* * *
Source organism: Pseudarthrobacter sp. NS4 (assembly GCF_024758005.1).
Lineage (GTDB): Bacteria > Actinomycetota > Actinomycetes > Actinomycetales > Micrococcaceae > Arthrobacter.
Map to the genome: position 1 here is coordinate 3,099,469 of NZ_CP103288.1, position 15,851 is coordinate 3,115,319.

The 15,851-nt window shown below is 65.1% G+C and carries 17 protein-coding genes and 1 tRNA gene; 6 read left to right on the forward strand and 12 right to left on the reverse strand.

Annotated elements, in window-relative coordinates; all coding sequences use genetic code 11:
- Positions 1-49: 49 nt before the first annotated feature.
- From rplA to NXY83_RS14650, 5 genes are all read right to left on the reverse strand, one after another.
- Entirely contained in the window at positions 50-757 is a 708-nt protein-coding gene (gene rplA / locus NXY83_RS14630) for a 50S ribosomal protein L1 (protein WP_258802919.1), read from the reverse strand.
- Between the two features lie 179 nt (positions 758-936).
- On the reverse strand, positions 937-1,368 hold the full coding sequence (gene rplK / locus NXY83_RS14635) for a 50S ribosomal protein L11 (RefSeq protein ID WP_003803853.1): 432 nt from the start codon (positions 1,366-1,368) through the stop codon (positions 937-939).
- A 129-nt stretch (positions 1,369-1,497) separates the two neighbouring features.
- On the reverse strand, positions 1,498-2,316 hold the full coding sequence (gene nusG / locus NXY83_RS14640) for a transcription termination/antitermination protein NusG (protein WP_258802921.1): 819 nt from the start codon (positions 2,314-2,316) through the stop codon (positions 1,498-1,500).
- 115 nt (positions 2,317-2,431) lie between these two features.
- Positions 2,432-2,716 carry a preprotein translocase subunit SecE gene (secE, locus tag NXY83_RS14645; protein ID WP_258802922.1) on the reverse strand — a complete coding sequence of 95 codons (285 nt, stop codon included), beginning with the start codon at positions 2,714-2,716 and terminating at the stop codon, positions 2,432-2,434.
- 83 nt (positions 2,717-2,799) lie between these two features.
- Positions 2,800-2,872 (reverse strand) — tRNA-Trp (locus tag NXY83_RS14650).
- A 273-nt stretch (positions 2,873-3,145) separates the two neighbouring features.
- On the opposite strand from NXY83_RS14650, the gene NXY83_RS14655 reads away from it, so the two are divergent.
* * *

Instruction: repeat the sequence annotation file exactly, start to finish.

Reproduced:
Source organism: Pseudarthrobacter sp. NS4 (assembly GCF_024758005.1).
Lineage (GTDB): Bacteria > Actinomycetota > Actinomycetes > Actinomycetales > Micrococcaceae > Arthrobacter.
Map to the genome: position 1 here is coordinate 3,099,469 of NZ_CP103288.1, position 15,851 is coordinate 3,115,319.

The 15,851-nt window shown below is 65.1% G+C and carries 17 protein-coding genes and 1 tRNA gene; 6 read left to right on the forward strand and 12 right to left on the reverse strand.

Annotated elements, in window-relative coordinates; all coding sequences use genetic code 11:
- Positions 1-49: 49 nt before the first annotated feature.
- From rplA to NXY83_RS14650, 5 genes are all read right to left on the reverse strand, one after another.
- Entirely contained in the window at positions 50-757 is a 708-nt protein-coding gene (gene rplA / locus NXY83_RS14630) for a 50S ribosomal protein L1 (protein WP_258802919.1), read from the reverse strand.
- Between the two features lie 179 nt (positions 758-936).
- On the reverse strand, positions 937-1,368 hold the full coding sequence (gene rplK / locus NXY83_RS14635) for a 50S ribosomal protein L11 (RefSeq protein ID WP_003803853.1): 432 nt from the start codon (positions 1,366-1,368) through the stop codon (positions 937-939).
- A 129-nt stretch (positions 1,369-1,497) separates the two neighbouring features.
- On the reverse strand, positions 1,498-2,316 hold the full coding sequence (gene nusG / locus NXY83_RS14640) for a transcription termination/antitermination protein NusG (protein WP_258802921.1): 819 nt from the start codon (positions 2,314-2,316) through the stop codon (positions 1,498-1,500).
- 115 nt (positions 2,317-2,431) lie between these two features.
- Positions 2,432-2,716 carry a preprotein translocase subunit SecE gene (secE, locus tag NXY83_RS14645; protein ID WP_258802922.1) on the reverse strand — a complete coding sequence of 95 codons (285 nt, stop codon included), beginning with the start codon at positions 2,714-2,716 and terminating at the stop codon, positions 2,432-2,434.
- 83 nt (positions 2,717-2,799) lie between these two features.
- Positions 2,800-2,872 (reverse strand) — tRNA-Trp (locus tag NXY83_RS14650).
- A 273-nt stretch (positions 2,873-3,145) separates the two neighbouring features.
- On the opposite strand from NXY83_RS14650, the gene NXY83_RS14655 reads away from it, so the two are divergent.